I refer to that moment in a case interview when the interviewer asks something along the lines of "What kind of revenue sources do you think this company might have?" and keeps on pushing you saying " What else?"
Can you suggest a mental framework to keep in mind when asked about listing possible revenue or cost sources?
Here is some inspiration for answering your question. Think of the following buckets:
- Type of customer: B2B, B2C, B2G, etc. (E.g. Female magazine may sell magazines to customers and advertising services to business)
- Product mix - you may have multiple products and variation of products. Think of breadth (e.g. collection size in fashion) and depth (e.g. sizes and colors of dress) of your product line
- Croselling opportunities - e.g. selling accessories
- Revenue models (one-time payment, subscription, etc)
- Online / offline
Here is the general approach how to answer such questions on creativity:
1) Ask an interview for a minute to think
2) Think of several buckets of ideas. Remember to think as big as possible
3) Narrow down to each bucket and generate as many ideas as possible
4) Present the structure (buckets) and then your ideas
Creativity is in direct correlation with your business judgment that can be trained by solving more various cases with partner / studying various frameworks/reading industry reports / reading HBS cases (google them)
You want to begin with the simple frame work of thinking about revenue as Operating and Non-Operating Revenue or in accounting terms Operating and Non-Operating Income. The Non-Operating Revenue is almost always the same and includes items such as profits from investments, dividend income, interest income and gains incurred due to foreign exchange.
The Operating Revenue sources will vary greatly depending on the type of commercial transaction that the business is involved with (e.g., B2C, B2B, B2B2C) and the type of business (e.g., restaurant, chemical company, business services company, etc...). You want to obviously start with the core products and services and the associated revenue. But, since the interviewer is pushing you for other potential revenue sources, you need to consider things that are ancillary to the core products and services. Some generic buckets would include the following:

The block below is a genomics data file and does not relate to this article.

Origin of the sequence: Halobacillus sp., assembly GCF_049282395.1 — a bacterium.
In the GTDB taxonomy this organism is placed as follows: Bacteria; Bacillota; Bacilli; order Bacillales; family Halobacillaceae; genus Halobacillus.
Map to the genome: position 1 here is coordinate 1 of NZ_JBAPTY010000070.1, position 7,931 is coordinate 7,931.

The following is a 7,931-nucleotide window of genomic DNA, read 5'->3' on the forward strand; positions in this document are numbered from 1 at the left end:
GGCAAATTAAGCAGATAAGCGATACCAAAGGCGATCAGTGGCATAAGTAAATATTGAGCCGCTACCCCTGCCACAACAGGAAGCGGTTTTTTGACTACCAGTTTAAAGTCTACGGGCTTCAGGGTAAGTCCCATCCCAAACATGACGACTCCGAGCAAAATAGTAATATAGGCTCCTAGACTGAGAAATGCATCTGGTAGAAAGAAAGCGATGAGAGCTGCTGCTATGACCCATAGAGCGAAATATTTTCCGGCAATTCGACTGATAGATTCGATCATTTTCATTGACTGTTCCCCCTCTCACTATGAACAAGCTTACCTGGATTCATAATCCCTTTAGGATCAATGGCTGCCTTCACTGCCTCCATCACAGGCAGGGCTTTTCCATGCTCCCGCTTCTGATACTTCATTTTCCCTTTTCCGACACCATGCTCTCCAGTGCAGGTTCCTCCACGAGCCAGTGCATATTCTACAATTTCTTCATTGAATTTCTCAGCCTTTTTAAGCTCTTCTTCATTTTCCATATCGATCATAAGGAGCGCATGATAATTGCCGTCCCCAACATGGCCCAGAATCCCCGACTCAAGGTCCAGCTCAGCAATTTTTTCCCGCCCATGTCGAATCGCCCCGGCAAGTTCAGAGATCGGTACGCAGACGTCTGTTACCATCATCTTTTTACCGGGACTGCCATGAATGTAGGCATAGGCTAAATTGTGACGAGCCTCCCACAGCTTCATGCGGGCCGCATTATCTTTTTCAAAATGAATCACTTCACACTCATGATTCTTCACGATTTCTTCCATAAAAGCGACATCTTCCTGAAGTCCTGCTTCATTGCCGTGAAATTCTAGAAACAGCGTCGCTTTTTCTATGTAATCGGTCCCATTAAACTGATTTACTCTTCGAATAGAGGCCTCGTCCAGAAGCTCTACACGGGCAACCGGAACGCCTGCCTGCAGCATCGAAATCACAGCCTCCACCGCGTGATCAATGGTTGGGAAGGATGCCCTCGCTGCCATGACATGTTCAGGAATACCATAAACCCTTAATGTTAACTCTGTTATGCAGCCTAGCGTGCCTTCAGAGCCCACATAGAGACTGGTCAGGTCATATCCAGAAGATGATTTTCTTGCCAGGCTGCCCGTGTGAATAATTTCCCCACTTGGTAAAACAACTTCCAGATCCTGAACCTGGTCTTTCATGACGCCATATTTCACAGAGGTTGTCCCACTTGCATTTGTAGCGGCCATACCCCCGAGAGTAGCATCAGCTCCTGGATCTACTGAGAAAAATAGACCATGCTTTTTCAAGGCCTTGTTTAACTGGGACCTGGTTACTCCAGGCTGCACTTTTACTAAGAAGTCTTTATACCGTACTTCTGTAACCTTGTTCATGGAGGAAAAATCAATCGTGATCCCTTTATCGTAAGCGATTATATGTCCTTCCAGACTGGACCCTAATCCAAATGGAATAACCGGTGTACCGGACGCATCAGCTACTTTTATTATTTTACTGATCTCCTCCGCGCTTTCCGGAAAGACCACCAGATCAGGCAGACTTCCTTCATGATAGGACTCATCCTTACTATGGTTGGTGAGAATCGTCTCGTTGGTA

- Core product bundles: Additional core products added on to another core product, often at a discount (e.g., home / mobile and internet, hotel / car rental)
- Add-on products: Complementary products to the company’s core offering (e.g., warranties, extra mobile phone lines)
- Upgrades: Premium upgrades that enhance the core offering (e.g., first class upgrades, premium engine oil, faster internet speeds)
- Partner offers / products: Partner offers that dovetail, but don’t compete, with your products (e.g., Partner Credit Card)
Related BootCamp article(s)
Getting Up to Speed
In order to repeatedly demonstrate prerequisite skills under the pressure of a real case interview, you need to learn the basics and practice cases.
The case study is the most important element of the case interview, which you'll have to nail in order to get into strategic consulting. Here you can learn the specific skills and concepts necessary to solve them.
Focusing on The Core: Mock Interviews
It is to practice as many cases as possible - both as interviewee and as interviewee. Here are a couple of guidelines to help you get started